I became more of a socio-political comedian. I also had my quirky, fun observational stuff, but most of my act was driven by my angst and strong point of view. I blended it when I needed to, dropped certain edgy stuff when I did corporates, but most importantly, I felt like I was me!
Ninety percent of communication is non-verbal. The rest is visual and emotional.
Shortly after that tip from Carlin, my act changed. I took it on the road. It was getting a good reception.
Then I played a club in Sacramento. It was a club I had performed in for years as a feature, then a headliner. I went there with my new act; a very powerful socio-political act with kind of an underlying theme of tolerance.
Five nights, seven shows; after the first show, the club owner said, “I don’t like this new Jerry. I like the smart, quirky Jerry better.”
I didn’t know what to say. I was stuck. I liked this guy. He booked me a lot. I liked the club. I liked the people.
The next night I came in and did my quirky act. He was happy. But I wasn’t.
In my hotel room that night, I decided that I was going to take Carlin’s advice rather than some club owner’s in Sacramento. I came to work the next night. Did my socio-political act and pulled out all the stops.
That night I received my first standing ovation. I was beyond surprised.
After the show, the club owner came up to me to congratulate me… or so I thought.
He said he wanted me to finish my week doing my quirky act. and that he already expressed his displeasure with my socio-political act and that if I wasn’t willing to do as he asked, then I wasn’t welcome to work there anymore.
WTF!? Did he not see that standing ovation?
I tried to convince him otherwise, but he wouldn’t budge. I’m not sure why, but I think the issues I was pointing out as ridiculous, he actually believed in.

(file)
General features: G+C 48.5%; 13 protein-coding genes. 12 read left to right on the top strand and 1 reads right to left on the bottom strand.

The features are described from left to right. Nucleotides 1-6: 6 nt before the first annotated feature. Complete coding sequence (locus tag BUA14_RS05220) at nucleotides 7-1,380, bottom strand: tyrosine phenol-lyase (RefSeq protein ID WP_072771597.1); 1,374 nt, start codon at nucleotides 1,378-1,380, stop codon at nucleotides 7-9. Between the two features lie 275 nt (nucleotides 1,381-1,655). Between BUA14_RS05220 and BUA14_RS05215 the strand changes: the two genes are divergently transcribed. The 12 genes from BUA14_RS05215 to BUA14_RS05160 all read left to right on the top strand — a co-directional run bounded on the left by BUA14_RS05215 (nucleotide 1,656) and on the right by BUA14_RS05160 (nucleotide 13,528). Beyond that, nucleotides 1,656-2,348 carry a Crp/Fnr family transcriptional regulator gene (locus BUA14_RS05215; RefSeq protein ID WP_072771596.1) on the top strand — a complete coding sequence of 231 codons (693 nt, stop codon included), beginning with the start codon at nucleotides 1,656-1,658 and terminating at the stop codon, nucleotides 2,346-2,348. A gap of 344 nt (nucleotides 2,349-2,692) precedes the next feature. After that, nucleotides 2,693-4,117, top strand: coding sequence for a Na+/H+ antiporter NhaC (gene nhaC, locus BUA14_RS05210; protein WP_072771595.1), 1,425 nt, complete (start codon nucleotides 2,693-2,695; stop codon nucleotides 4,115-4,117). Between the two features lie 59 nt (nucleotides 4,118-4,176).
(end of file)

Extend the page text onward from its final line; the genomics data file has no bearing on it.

I finished up that week giving him what he wanted. After all, it is a business and I live by the golden rule, (He who has the gold, makes the rules).
Besides, I had to remember, I’m a guest in his club.
But after my last performance, he cut me my check and I respectfully told him that I’ve made up my mind that the quirky Jerry is no longer true to me and I wanted to evolve–at least in the clubs–and if he didn’t approve, then I wouldn’t be working for him anymore.
When I returned home, the check bounced! Eight months later, that club went under.
The club closing had nothing to do with me. It was because the club owner was a bad business man. That wasn’t my point of view, but that of the IRS.
The lesson for me in all of this was clear; Be True To You!
In my collective business model, I know that all work in this business is a collaboration. The club owners are absolutely a part of that collaborative effort and as long as it doesn’t hurt the integrity of my act, I am always willing to make some adjustments to it.
But, once you hit that stage, it’s just you, that crowd and that microphone.
Think about it. Even if I did what he wanted rather than what was true to me, my check still would’ve bounced, that club would’ve still gone out of business, and there still would’ve been a gaping three-week hole in my schedule that I would’ve had to fill anyway.
To round it out, before the end of that year, I started working at the rival to that club in Sac. Many of the same people from the previous club came to see me there.
The rival club owner liked me. He liked that I brought an audience with me.
He liked when the audience gave up a standing ovation and…
He liked to have a comedian that wasn’t afraid to say something that means something.
Oh, and I liked that his check always cleared.